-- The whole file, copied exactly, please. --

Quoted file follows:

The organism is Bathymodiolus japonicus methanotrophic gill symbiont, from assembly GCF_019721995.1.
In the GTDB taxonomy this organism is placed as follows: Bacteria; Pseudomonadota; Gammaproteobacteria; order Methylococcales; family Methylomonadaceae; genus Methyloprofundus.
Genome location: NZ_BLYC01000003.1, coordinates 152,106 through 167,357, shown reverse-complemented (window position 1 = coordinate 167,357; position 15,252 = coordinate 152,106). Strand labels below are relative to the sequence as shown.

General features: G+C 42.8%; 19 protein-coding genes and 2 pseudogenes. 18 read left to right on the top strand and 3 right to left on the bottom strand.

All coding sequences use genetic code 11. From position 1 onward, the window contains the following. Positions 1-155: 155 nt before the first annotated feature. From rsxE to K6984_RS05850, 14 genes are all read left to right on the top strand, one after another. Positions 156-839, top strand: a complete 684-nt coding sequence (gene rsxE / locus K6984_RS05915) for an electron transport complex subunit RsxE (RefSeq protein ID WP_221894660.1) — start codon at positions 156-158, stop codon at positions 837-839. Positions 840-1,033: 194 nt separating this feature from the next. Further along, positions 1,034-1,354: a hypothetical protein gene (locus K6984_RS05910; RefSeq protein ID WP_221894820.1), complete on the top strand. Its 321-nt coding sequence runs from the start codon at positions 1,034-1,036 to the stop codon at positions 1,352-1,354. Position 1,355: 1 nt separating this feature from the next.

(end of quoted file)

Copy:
The organism is Bathymodiolus japonicus methanotrophic gill symbiont, from assembly GCF_019721995.1.
In the GTDB taxonomy this organism is placed as follows: Bacteria; Pseudomonadota; Gammaproteobacteria; order Methylococcales; family Methylomonadaceae; genus Methyloprofundus.
Genome location: NZ_BLYC01000003.1, coordinates 152,106 through 167,357, shown reverse-complemented (window position 1 = coordinate 167,357; position 15,252 = coordinate 152,106). Strand labels below are relative to the sequence as shown.

General features: G+C 42.8%; 19 protein-coding genes and 2 pseudogenes. 18 read left to right on the top strand and 3 right to left on the bottom strand.

All coding sequences use genetic code 11. From position 1 onward, the window contains the following. Positions 1-155: 155 nt before the first annotated feature. From rsxE to K6984_RS05850, 14 genes are all read left to right on the top strand, one after another. Positions 156-839, top strand: a complete 684-nt coding sequence (gene rsxE / locus K6984_RS05915) for an electron transport complex subunit RsxE (RefSeq protein ID WP_221894660.1) — start codon at positions 156-158, stop codon at positions 837-839. Positions 840-1,033: 194 nt separating this feature from the next. Further along, positions 1,034-1,354: a hypothetical protein gene (locus K6984_RS05910; RefSeq protein ID WP_221894820.1), complete on the top strand. Its 321-nt coding sequence runs from the start codon at positions 1,034-1,036 to the stop codon at positions 1,352-1,354. Position 1,355: 1 nt separating this feature from the next.